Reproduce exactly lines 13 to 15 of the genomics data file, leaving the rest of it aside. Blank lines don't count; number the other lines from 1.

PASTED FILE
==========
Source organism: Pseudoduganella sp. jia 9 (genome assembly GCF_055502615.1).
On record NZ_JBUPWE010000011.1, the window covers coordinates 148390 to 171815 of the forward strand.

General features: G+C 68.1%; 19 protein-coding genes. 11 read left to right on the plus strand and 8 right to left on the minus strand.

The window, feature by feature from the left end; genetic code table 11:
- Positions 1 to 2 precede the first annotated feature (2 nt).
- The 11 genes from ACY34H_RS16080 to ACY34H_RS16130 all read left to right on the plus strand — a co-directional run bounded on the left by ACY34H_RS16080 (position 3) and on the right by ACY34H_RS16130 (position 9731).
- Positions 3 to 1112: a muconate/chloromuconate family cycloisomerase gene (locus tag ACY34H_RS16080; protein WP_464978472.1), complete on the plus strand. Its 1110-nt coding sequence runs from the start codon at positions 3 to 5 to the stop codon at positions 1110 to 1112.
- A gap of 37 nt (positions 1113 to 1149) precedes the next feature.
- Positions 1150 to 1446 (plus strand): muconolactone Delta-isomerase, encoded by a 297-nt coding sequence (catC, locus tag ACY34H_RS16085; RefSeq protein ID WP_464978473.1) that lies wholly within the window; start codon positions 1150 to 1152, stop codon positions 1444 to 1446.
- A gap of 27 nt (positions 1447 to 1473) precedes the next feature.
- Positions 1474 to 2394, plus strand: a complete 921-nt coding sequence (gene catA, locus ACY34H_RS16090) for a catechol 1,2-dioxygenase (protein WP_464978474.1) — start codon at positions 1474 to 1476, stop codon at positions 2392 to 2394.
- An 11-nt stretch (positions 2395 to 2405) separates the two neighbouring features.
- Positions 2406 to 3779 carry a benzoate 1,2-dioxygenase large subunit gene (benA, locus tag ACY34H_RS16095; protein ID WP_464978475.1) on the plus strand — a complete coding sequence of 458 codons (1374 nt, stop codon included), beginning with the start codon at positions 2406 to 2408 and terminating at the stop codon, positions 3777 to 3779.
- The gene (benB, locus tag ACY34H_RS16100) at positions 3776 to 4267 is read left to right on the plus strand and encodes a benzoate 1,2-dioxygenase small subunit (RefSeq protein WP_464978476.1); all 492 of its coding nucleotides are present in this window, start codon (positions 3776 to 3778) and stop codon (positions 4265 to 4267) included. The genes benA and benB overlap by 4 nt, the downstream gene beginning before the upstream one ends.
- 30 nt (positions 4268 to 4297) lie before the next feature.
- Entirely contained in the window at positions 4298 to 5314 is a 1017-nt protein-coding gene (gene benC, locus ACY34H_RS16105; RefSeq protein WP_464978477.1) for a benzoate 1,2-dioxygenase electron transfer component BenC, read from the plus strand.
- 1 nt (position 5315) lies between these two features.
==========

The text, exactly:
- Positions 2406 to 3779 carry a benzoate 1,2-dioxygenase large subunit gene (benA, locus tag ACY34H_RS16095; protein ID WP_464978475.1) on the plus strand — a complete coding sequence of 458 codons (1374 nt, stop codon included), beginning with the start codon at positions 2406 to 2408 and terminating at the stop codon, positions 3777 to 3779.
- The gene (benB, locus tag ACY34H_RS16100) at positions 3776 to 4267 is read left to right on the plus strand and encodes a benzoate 1,2-dioxygenase small subunit (RefSeq protein WP_464978476.1); all 492 of its coding nucleotides are present in this window, start codon (positions 3776 to 3778) and stop codon (positions 4265 to 4267) included. The genes benA and benB overlap by 4 nt, the downstream gene beginning before the upstream one ends.
- 30 nt (positions 4268 to 4297) lie before the next feature.